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Firefox Quantum


Firefox Quantum Release 57 of Firefox brings us what is essentially a whole new browser, faster and leaner; a quantum leap as it were, which I suppose is why they're calling in Firefox Quantum.

As usual in this situation this was accompanied here at The Hug by quite a lot of swearing as we found things were broken by the upgrade. However after some fiddling about I've now got it fettled and I'm very happy with this so this post should perhaps be titled:

Firefox 57 or: How I Learned to Stop Worrying and Love Quantum

Fixing Tabs

Let's start with the "chrome". Tabs are at the very top of the window and are separated by a vertical line which isn't full height. The curently selected tab has a slightly lighter background colour and a blue line over it. Thus:

Firefox Quantum out of the box

I think, but I may be wrong, that some of this was in Firefox before 57, but we old hands all used to fix this using an add-on which no longer works with Quantum (I'll come back to the issue of add-ons in a minute).

However, this can be fixed by creating (or appending to) ~/.mozilla/firefox/*/chrome/userChrome.css 1 so that it has the following lines in it:

@namespace url("http://www.mozilla.org/keymaster/gatekeeper/there.is.only.xul"); /* set default namespace to XUL */

/* Tab bar below Navigation & Bookmarks Toolbars For best results, show Title Bar or Menu Bar */ #nav-bar { /* main toolbar */ -moz-box-ordinal-group: 1 !important; border-top-width: 0 !important; } #PersonalToolbar { /* bookmarks toolbar */ -moz-box-ordinal-group: 2 !important; } #TabsToolbar { /* tab bar */ -moz-box-ordinal-group: 3 !important; }

.tab-background { border-image: none !important; background-color: #f5f6f7; } .tab-line { display: none; }

.tab-content { border-radius: 9px 9px 0px 0px !important; border: 1px solid silver; border-bottom-width: 0; }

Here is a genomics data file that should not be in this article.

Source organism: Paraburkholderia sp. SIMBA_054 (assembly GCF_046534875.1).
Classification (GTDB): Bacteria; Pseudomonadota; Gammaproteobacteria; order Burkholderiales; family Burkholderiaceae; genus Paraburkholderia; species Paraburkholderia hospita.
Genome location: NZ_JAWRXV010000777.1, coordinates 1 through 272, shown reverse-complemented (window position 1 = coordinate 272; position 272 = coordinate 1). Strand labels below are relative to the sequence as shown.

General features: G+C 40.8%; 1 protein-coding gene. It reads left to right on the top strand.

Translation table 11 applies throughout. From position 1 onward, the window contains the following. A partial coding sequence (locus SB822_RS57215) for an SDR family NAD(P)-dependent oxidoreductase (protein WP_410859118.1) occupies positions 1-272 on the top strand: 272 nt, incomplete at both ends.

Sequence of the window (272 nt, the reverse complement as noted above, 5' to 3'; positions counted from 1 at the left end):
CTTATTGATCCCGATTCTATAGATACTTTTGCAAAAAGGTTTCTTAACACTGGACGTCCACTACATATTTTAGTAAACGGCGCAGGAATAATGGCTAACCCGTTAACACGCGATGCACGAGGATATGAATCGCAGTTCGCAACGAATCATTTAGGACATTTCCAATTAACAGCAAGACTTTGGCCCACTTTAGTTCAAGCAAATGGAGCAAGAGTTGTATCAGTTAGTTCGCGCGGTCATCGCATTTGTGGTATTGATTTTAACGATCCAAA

.tab-content[selected="true"] { border: 1px solid grey; border-bottom-width: 0; background-color: #ffffff; }

I also turned on the menu bar, from settings I think, and ended up with this:

Firefox Quantum tweaked

So I'm now got proper tabs and in the right place. The only problem I've yet to solve is the faint box around the currently selected tab but I'll worry about that later.


This has been a sore subject from both sides. Mozilla claim, probably quite rightly, that they were far too laid back in their approach to add-ons and a lot of the problems users experienced previously with Firefox were not down to the browser itself but due to add-ons.

So with Quantum they switched to only supporting extensions designed under the WebExtensions API, which caused older extensions designed using other APIs to no longer be compatible. So lots of users weren't going to be happy.

If you previously had add-ons installed and you then upgrade to Quantum then any incompatible add-ons will still be there, but will not be active. Go into the add-ons page and click on "show legacy extensions" and you'll see them. You're then stuck with either finding a replacement with the same or similar functionality of doing without.

Before I upgraded to Quantum I did an audit on my add-ons so I was ready for this. They key add-ons I need to be productive, in particular Web Developer, Todoist, Pushbullet, and uBlock Origin, were all WebExtensions API compatible but the add-ons I was using to interface to KeePass weren't.

Luckily there was another one which was: KeePassHelper Password Manager. It's not quite as seamless an interface as the add-on I was using before (where you simply right clicking on any password field) but it's not bad.


Quantum still lets you get down and dirty and fiddle with a lot of settings via the pseudo URL about:config. For me one thing I always loved about X on Linux is the ability to highlight some text with your mouse which puts it into your copy and paste buffer without the need to use the keyboard and then paste it anywhere by simply middle mouse clicking at the location where you want the text pasted.

Historically on Firefox if you did that anywhere on the browser window and the buffer contained a complete URL (including the protocol) then you were taken to that page. That functionality is now off by default however you can enable it again by setting middlemouse.contentLoadURL to true using about:config.

In Conclusion

The bottom line is that I now have Firefox running how I want it again and it's a lot faster rendering pages (big tables in particular) and, thus far, a lot more stable. And if you've moved away from Firefox then perhaps it's time to look at it again.

  1. * there is whatever your profile is, for more people is will be a random string followed by .default

Tags: internet, linux, websites Written 19/11/17

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